Moreover, the text introduces an element in Article 7.5 which predefines the manufacturer of such health technologies as qualified to do so. While agreeing with the need for this to be the case, instruments need to be put in place in many regions to enable these manufacturers to address the economic obstacles and the necessary regulatory support. This implicitly requires: 1) working with many of these manufacturers in periods between pandemics and 2) streamlining and strengthening all the resources necessary for prequalification procedures, including those of the WHO itself. In the same terms, Article 8, related to the regulatory system, should also recognise the need to strengthen the processes in all countries by generating guarantee mechanisms that both allow health technologies to be available in a timely manner in all countries and ensure that no one is affected by delays.
Article 10.h contains the benefit sharing derived for the use of previously shared genomes and pathogens. Ensuring this aspect is crucial, however, the mechanisms set out in the text may be insufficient and may not be extrapolated to all contexts. The first of these as noted in the draft is to secure 20% of the health technologies developed for the WHO, with 10% to be donated and the other 10% to be purchased by the WHO at an affordable price. However, it does not include other elements which obligate the sharing of intellectual property or the transfer of technology. Nor does 20% seem a proportionate figure when we see that rich countries set immediate vaccination goals of 70%. What’s more, each case may depend on the virus itself, characteristics, infections etc.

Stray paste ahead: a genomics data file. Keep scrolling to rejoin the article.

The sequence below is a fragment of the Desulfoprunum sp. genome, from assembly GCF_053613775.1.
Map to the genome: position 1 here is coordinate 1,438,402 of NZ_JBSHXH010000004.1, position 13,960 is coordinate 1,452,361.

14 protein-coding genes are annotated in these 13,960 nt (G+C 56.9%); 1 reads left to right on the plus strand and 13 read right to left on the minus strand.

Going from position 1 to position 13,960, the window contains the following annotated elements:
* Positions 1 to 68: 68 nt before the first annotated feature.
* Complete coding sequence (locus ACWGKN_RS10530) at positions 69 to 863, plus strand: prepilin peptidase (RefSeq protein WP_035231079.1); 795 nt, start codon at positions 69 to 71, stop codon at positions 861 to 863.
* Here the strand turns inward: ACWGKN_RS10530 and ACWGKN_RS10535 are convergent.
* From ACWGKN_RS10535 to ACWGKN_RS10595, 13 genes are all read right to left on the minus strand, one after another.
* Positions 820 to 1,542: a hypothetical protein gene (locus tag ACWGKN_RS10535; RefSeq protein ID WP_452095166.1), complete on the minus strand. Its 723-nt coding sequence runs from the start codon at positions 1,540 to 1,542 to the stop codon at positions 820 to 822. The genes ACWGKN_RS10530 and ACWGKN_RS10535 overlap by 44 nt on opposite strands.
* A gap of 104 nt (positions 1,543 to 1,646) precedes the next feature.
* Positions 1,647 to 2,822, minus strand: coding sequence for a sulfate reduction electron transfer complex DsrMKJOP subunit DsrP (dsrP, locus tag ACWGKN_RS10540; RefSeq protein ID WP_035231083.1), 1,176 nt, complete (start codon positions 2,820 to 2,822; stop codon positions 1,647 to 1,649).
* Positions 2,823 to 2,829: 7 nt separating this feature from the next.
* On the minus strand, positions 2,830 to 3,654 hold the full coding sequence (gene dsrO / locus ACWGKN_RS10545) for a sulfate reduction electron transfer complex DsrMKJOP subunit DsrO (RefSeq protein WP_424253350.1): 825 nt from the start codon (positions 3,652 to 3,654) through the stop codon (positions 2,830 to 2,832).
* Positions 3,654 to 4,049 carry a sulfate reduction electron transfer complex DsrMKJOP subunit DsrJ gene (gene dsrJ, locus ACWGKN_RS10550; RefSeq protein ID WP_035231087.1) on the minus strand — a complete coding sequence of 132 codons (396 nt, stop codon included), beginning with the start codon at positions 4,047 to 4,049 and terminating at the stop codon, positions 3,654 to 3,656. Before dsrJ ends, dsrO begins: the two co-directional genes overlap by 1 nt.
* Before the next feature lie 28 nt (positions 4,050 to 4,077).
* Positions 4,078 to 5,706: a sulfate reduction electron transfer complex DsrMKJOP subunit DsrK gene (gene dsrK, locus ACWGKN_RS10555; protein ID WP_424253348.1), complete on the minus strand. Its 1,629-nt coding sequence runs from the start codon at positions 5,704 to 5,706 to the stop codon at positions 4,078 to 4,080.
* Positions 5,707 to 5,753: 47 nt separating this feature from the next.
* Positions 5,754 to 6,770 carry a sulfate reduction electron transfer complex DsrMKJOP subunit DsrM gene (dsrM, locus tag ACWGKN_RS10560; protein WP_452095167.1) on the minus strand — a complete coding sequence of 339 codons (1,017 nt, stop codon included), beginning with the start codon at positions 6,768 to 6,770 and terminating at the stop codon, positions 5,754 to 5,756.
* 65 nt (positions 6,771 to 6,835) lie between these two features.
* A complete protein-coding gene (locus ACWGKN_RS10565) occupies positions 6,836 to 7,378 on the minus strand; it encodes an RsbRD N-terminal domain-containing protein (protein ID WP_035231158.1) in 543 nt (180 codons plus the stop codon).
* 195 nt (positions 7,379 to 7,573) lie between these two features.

In terms of public funding, access provisions and conditionalities are included to ensure equitable access to results. Elements such as the transparency of such funding or prices are important, however, the treaty does not establish how to make this effective if, in addition, we take into account that in many cases we are talking about mixed capital funding. The elements that will prevail in such cases are not determined in the draft. What’s more, it is necessary to establish a clear distinction between public funding identified as R&D per se, and that which is identified as funding in the form of subsidies such as advance purchase commitments.
Furthermore, Salud por Derecho would like to make specific mention of the need to analyse the particularities of the vulnerable groups included in the definition of terms. Such specifications must be taken into account and here we underline those directly related to migrants. In this case, the text should emphasise the evidence that the WHO has already collected on migration policy practices and their impact on public health, as these have discriminated against these populations and have had a negative impact on migrants and on society as a whole. This emphasis should consider: 1) extending the duration of visas, residence and work permits to prevent their holders from falling into irregular status; 2) facilitating the regularisation of undocumented migrants to ensure safe access to health services; releasing migrants from detention centres and implementing non-custodial alternatives; 3) suspend forced returns and ensure the safe entry of migrants at sea and land borders and avoid implementing blanket border closures, as this measure lacks evidence regarding the prevention of the spread of disease.